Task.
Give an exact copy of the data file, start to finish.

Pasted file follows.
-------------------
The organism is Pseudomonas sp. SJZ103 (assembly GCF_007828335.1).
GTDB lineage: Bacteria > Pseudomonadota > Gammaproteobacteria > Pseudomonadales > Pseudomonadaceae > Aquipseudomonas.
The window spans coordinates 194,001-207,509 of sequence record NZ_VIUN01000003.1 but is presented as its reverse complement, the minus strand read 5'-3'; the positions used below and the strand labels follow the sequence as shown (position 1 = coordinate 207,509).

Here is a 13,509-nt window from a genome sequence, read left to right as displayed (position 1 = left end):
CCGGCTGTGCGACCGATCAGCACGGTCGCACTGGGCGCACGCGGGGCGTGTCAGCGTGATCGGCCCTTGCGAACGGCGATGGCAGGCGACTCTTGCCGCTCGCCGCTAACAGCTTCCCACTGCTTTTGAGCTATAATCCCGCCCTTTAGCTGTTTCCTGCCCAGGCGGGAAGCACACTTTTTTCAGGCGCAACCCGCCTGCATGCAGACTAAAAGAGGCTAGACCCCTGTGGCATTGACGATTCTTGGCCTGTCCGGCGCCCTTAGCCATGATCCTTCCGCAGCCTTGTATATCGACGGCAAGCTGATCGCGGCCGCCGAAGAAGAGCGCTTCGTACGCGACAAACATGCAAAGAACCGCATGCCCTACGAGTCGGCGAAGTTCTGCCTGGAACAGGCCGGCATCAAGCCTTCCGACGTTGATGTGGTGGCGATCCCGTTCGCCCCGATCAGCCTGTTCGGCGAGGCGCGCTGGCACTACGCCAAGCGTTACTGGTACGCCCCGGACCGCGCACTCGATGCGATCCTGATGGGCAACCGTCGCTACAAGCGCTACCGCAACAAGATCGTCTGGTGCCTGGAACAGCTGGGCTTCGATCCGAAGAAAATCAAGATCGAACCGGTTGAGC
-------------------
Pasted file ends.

The organism is Pseudomonas sp. SJZ103 (assembly GCF_007828335.1).
GTDB lineage: Bacteria > Pseudomonadota > Gammaproteobacteria > Pseudomonadales > Pseudomonadaceae > Aquipseudomonas.
The window spans coordinates 194,001-207,509 of sequence record NZ_VIUN01000003.1 but is presented as its reverse complement, the minus strand read 5'-3'; the positions used below and the strand labels follow the sequence as shown (position 1 = coordinate 207,509).

Here is a 13,509-nt window from a genome sequence, read left to right as displayed (position 1 = left end):
CCGGCTGTGCGACCGATCAGCACGGTCGCACTGGGCGCACGCGGGGCGTGTCAGCGTGATCGGCCCTTGCGAACGGCGATGGCAGGCGACTCTTGCCGCTCGCCGCTAACAGCTTCCCACTGCTTTTGAGCTATAATCCCGCCCTTTAGCTGTTTCCTGCCCAGGCGGGAAGCACACTTTTTTCAGGCGCAACCCGCCTGCATGCAGACTAAAAGAGGCTAGACCCCTGTGGCATTGACGATTCTTGGCCTGTCCGGCGCCCTTAGCCATGATCCTTCCGCAGCCTTGTATATCGACGGCAAGCTGATCGCGGCCGCCGAAGAAGAGCGCTTCGTACGCGACAAACATGCAAAGAACCGCATGCCCTACGAGTCGGCGAAGTTCTGCCTGGAACAGGCCGGCATCAAGCCTTCCGACGTTGATGTGGTGGCGATCCCGTTCGCCCCGATCAGCCTGTTCGGCGAGGCGCGCTGGCACTACGCCAAGCGTTACTGGTACGCCCCGGACCGCGCACTCGATGCGATCCTGATGGGCAACCGTCGCTACAAGCGCTACCGCAACAAGATCGTCTGGTGCCTGGAACAGCTGGGCTTCGATCCGAAGAAAATCAAGATCGAACCGGTTGAGC